Wrestling is the toughest sport there is, and it just keeps getting picked on. Wrestling is funny that way. It has a lot of contradictions.
More than in any other sport, Central Valley kids excel at wrestling. It's difficult to fully explain why. Maybe it's tradition. Maybe it's that wrestling thrives in farming communities.
This weekend is one of the best wrestling tournaments in California, maybe west of the Rockies, the Doc Buchanan Invitational at Clovis High. You cannot park for blocks. Motorhomes line the school parking lot. Parents tailgate.
It is a highlight of Valley sporting events, but it still feels like wrestling needs to be defended. The past few years have been a battle. More and more college programs have been dropped to try to meet Title IX gender-equity guidelines.
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Fresno State even dropped wrestling so it could add lacrosse, which is something like the Colombians giving up coffee to try out ice sculpting.
And this past year, a Buchanan High wrestler was charged with sexual battery after he allegedly pushed his fingers into a freshman teammate's anus through the boy's uniform while attempting a wrestling move. You can imagine the ripples from news like that. Two boys' careers were stopped. Every parent now has a reason to keep their child from trying the sport.
And wrestling is taking the beating. It's been sold as the reason for the whole convoluted mess, where members of the community and even the District Attorney's Office can't agree on what should be done. It's being used as the defense of the boy accused.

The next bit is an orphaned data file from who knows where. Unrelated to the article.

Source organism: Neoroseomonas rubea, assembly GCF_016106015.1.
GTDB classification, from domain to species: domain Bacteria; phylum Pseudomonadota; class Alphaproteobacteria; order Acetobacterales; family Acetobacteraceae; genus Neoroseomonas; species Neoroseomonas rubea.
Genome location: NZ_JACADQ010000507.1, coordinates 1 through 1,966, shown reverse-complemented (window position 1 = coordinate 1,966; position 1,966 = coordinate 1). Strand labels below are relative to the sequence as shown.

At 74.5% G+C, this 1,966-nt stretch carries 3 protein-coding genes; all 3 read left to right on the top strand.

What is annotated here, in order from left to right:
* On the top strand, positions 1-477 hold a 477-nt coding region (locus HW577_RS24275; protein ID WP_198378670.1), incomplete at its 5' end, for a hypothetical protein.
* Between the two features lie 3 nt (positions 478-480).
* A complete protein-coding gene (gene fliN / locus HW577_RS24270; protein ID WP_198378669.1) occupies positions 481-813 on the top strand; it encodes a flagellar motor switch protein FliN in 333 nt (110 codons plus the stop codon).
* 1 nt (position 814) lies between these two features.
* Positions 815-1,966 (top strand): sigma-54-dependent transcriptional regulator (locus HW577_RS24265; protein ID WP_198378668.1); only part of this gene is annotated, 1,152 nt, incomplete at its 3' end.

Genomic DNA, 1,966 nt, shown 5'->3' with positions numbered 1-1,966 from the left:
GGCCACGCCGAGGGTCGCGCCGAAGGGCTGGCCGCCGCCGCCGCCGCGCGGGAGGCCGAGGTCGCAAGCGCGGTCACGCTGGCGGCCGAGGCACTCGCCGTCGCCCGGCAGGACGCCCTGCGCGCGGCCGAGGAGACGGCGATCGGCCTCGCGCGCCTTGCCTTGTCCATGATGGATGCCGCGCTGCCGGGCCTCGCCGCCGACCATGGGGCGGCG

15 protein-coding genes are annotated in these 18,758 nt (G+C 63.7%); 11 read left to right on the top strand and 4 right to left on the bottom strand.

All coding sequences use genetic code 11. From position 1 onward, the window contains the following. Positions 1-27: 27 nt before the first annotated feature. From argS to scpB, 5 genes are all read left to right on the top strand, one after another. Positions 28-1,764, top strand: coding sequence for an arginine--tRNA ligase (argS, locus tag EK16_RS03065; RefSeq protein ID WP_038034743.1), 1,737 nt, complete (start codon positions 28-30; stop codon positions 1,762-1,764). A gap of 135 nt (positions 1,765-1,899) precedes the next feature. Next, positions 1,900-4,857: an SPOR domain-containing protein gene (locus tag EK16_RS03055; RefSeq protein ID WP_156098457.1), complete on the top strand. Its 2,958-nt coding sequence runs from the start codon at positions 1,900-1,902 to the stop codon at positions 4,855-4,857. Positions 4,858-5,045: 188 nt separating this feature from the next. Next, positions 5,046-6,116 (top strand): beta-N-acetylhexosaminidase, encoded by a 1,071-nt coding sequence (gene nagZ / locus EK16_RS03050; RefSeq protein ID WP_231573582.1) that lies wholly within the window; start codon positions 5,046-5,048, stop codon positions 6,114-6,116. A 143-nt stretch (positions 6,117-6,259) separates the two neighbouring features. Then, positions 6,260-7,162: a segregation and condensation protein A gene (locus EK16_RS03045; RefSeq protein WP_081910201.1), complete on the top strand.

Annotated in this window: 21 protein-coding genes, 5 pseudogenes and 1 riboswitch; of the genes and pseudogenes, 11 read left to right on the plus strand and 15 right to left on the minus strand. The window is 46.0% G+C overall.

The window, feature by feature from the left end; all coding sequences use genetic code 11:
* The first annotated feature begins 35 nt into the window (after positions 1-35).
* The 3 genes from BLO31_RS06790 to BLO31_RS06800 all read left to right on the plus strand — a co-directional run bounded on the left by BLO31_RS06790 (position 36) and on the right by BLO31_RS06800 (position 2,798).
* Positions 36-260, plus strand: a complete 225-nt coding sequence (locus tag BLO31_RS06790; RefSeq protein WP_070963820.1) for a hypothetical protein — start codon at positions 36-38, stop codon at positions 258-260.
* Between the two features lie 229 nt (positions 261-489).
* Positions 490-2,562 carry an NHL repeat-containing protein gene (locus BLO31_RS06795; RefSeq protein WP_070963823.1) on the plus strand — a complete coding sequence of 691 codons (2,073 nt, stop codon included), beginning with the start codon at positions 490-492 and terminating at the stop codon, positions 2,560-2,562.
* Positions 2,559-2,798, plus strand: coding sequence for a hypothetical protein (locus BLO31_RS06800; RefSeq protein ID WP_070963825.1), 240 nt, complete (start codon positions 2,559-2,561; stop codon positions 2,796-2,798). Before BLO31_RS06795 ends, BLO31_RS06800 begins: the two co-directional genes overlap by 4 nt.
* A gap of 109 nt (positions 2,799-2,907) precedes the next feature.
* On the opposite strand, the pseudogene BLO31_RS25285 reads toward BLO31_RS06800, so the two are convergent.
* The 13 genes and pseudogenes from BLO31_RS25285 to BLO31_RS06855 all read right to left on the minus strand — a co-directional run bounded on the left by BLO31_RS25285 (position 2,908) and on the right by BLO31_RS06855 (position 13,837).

It is not our job to decide the case. Maybe it happened. Maybe it didn't. Maybe it happened differently than the accusation. That's why there are lawyers and investigators and trials and juries.
But there is at least one victim: wrestling. What the boy is accused of doing is not part of that sport, or any other. That doesn't mean the boy is guilty, it just means wrestling is not.
Wrestling was simply the venue where alleged bullying and assault took place. It wasn't the bully. It wasn't the assault. If someone aimed at a person at the shooting range, would the range even be relevant?
The physical nature of the sport makes it easy to bring into the picture, but anyone who knows wrestling knows better. A crime was either committed or it wasn't.
It is a shame to have to defend such a strong sport. Wrestling is quiet and fascinating, even though the matches are obnoxiously loud. Wrestling is Marine Corps intense, but the young men and women who participate usually are reserved and soft spoken.
In a match, a wrestler's ability is fully exposed to the world, and yet the work that creates that ability is often done in isolation; on long runs, in the discipline to turn down a pizza on Friday night, in drills repeated again and again in a cramped, smelly wrestling room.
It's arguably the most emotional sport, and you never see show-boating. Poor sportsmanship is almost nonexistent.
Wrestling is human attrition, smashing another person's face into the mat, twisting legs and arms, an effort to make the other person helpless. And yet in all of that madness, punches almost never happen in competition.
"I've seen it," Clovis High athletic director Ed Schmalzel said. "But it's rare."
It's a cult sport. The people involved see beauty and perfection. Everyone else is curious as to how and why it ever became popular.
"You're an animal in that [circle], but you step off and you're a gentleman," said Schmalzel, who came to Fresno years ago to wrestle at Fresno State. "What an amazing thing to teach a young man about aggression."
Sadly, most people don't understand that. Even in the Valley, we hear about its slow demise as a college sport, and as an ugly high school accusation.